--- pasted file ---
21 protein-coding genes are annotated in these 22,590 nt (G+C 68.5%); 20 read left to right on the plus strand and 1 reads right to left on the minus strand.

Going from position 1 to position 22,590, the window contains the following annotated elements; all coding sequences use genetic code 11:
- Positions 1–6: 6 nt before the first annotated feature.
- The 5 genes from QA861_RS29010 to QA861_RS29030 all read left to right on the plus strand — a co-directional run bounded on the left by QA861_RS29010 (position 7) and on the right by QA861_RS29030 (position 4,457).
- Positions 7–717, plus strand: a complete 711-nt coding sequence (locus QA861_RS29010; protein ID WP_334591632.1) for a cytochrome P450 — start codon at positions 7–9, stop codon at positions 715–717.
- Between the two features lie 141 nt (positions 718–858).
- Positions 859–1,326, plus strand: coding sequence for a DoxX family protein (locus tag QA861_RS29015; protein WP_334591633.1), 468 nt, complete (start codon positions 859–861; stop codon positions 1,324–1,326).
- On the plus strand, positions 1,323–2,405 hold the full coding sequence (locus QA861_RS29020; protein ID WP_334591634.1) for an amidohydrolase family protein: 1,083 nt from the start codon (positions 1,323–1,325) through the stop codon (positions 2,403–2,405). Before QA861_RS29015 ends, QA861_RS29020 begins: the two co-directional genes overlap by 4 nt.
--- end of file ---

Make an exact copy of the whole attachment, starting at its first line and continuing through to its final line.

21 protein-coding genes are annotated in these 22,590 nt (G+C 68.5%); 20 read left to right on the plus strand and 1 reads right to left on the minus strand.

Going from position 1 to position 22,590, the window contains the following annotated elements; all coding sequences use genetic code 11:
- Positions 1–6: 6 nt before the first annotated feature.
- The 5 genes from QA861_RS29010 to QA861_RS29030 all read left to right on the plus strand — a co-directional run bounded on the left by QA861_RS29010 (position 7) and on the right by QA861_RS29030 (position 4,457).
- Positions 7–717, plus strand: a complete 711-nt coding sequence (locus QA861_RS29010; protein ID WP_334591632.1) for a cytochrome P450 — start codon at positions 7–9, stop codon at positions 715–717.
- Between the two features lie 141 nt (positions 718–858).
- Positions 859–1,326, plus strand: coding sequence for a DoxX family protein (locus tag QA861_RS29015; protein WP_334591633.1), 468 nt, complete (start codon positions 859–861; stop codon positions 1,324–1,326).
- On the plus strand, positions 1,323–2,405 hold the full coding sequence (locus QA861_RS29020; protein ID WP_334591634.1) for an amidohydrolase family protein: 1,083 nt from the start codon (positions 1,323–1,325) through the stop codon (positions 2,403–2,405). Before QA861_RS29015 ends, QA861_RS29020 begins: the two co-directional genes overlap by 4 nt.